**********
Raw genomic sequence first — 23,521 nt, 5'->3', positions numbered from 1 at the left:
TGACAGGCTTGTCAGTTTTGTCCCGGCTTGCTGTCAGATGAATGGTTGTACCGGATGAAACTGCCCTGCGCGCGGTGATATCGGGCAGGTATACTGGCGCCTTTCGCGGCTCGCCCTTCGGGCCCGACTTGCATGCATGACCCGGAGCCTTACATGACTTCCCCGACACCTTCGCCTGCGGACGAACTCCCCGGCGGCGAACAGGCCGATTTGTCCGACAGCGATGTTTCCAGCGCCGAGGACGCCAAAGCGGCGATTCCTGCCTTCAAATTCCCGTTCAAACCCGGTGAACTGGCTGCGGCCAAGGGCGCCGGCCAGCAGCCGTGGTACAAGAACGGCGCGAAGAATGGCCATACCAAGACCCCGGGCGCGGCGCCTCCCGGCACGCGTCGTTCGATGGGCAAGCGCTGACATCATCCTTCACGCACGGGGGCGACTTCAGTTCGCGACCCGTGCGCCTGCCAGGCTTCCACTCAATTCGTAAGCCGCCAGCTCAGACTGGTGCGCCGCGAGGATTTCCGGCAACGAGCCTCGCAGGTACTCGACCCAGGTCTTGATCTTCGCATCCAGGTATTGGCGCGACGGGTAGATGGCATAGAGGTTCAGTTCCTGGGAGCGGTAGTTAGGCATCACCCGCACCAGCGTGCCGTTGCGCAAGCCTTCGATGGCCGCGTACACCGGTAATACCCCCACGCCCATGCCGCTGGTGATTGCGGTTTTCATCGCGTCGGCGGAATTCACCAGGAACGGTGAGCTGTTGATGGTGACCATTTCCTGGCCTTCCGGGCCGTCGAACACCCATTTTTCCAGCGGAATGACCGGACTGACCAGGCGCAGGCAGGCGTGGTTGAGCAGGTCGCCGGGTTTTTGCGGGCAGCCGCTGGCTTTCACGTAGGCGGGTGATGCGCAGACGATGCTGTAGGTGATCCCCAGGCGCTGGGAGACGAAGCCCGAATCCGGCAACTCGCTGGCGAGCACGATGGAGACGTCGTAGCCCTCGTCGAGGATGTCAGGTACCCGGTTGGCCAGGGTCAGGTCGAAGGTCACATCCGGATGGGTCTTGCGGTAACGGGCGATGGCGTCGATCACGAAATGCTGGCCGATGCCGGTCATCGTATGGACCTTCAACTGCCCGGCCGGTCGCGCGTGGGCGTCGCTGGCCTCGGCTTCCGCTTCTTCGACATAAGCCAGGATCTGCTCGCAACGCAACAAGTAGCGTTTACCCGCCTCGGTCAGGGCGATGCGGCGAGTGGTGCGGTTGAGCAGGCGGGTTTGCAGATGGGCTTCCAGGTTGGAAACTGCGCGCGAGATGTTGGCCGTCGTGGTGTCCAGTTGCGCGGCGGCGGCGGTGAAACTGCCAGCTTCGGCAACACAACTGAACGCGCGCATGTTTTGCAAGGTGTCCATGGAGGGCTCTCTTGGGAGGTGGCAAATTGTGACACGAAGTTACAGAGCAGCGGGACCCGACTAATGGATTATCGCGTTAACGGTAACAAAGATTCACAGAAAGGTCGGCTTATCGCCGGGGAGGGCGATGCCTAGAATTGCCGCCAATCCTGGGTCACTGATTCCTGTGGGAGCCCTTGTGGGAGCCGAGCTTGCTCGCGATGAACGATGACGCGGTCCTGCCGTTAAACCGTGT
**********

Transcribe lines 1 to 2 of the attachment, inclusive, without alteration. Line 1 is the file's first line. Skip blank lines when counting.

Raw genomic sequence first — 23,521 nt, 5'->3', positions numbered from 1 at the left:
TGACAGGCTTGTCAGTTTTGTCCCGGCTTGCTGTCAGATGAATGGTTGTACCGGATGAAACTGCCCTGCGCGCGGTGATATCGGGCAGGTATACTGGCGCCTTTCGCGGCTCGCCCTTCGGGCCCGACTTGCATGCATGACCCGGAGCCTTACATGACTTCCCCGACACCTTCGCCTGCGGACGAACTCCCCGGCGGCGAACAGGCCGATTTGTCCGACAGCGATGTTTCCAGCGCCGAGGACGCCAAAGCGGCGATTCCTGCCTTCAAATTCCCGTTCAAACCCGGTGAACTGGCTGCGGCCAAGGGCGCCGGCCAGCAGCCGTGGTACAAGAACGGCGCGAAGAATGGCCATACCAAGACCCCGGGCGCGGCGCCTCCCGGCACGCGTCGTTCGATGGGCAAGCGCTGACATCATCCTTCACGCACGGGGGCGACTTCAGTTCGCGACCCGTGCGCCTGCCAGGCTTCCACTCAATTCGTAAGCCGCCAGCTCAGACTGGTGCGCCGCGAGGATTTCCGGCAACGAGCCTCGCAGGTACTCGACCCAGGTCTTGATCTTCGCATCCAGGTATTGGCGCGACGGGTAGATGGCATAGAGGTTCAGTTCCTGGGAGCGGTAGTTAGGCATCACCCGCACCAGCGTGCCGTTGCGCAAGCCTTCGATGGCCGCGTACACCGGTAATACCCCCACGCCCATGCCGCTGGTGATTGCGGTTTTCATCGCGTCGGCGGAATTCACCAGGAACGGTGAGCTGTTGATGGTGACCATTTCCTGGCCTTCCGGGCCGTCGAACACCCATTTTTCCAGCGGAATGACCGGACTGACCAGGCGCAGGCAGGCGTGGTTGAGCAGGTCGCCGGGTTTTTGCGGGCAGCCGCTGGCTTTCACGTAGGCGGGTGATGCGCAGACGATGCTGTAGGTGATCCCCAGGCGCTGGGAGACGAAGCCCGAATCCGGCAACTCGCTGGCGAGCACGATGGAGACGTCGTAGCCCTCGTCGAGGATGTCAGGTACCCGGTTGGCCAGGGTCAGGTCGAAGGTCACATCCGGATGGGTCTTGCGGTAACGGGCGATGGCGTCGATCACGAAATGCTGGCCGATGCCGGTCATCGTATGGACCTTCAACTGCCCGGCCGGTCGCGCGTGGGCGTCGCTGGCCTCGGCTTCCGCTTCTTCGACATAAGCCAGGATCTGCTCGCAACGCAACAAGTAGCGTTTACCCGCCTCGGTCAGGGCGATGCGGCGAGTGGTGCGGTTGAGCAGGCGGGTTTGCAGATGGGCTTCCAGGTTGGAAACTGCGCGCGAGATGTTGGCCGTCGTGGTGTCCAGTTGCGCGGCGGCGGCGGTGAAACTGCCAGCTTCGGCAACACAACTGAACGCGCGCATGTTTTGCAAGGTGTCCATGGAGGGCTCTCTTGGGAGGTGGCAAATTGTGACACGAAGTTACAGAGCAGCGGGACCCGACTAATGGATTATCGCGTTAACGGTAACAAAGATTCACAGAAAGGTCGGCTTATCGCCGGGGAGGGCGATGCCTAGAATTGCCGCCAATCCTGGGTCACTGATTCCTGTGGGAGCCCTTGTGGGAGCCGAGCTTGCTCGCGATGAACGATGACGCGGTCCTGCCGTTAAACCGTGT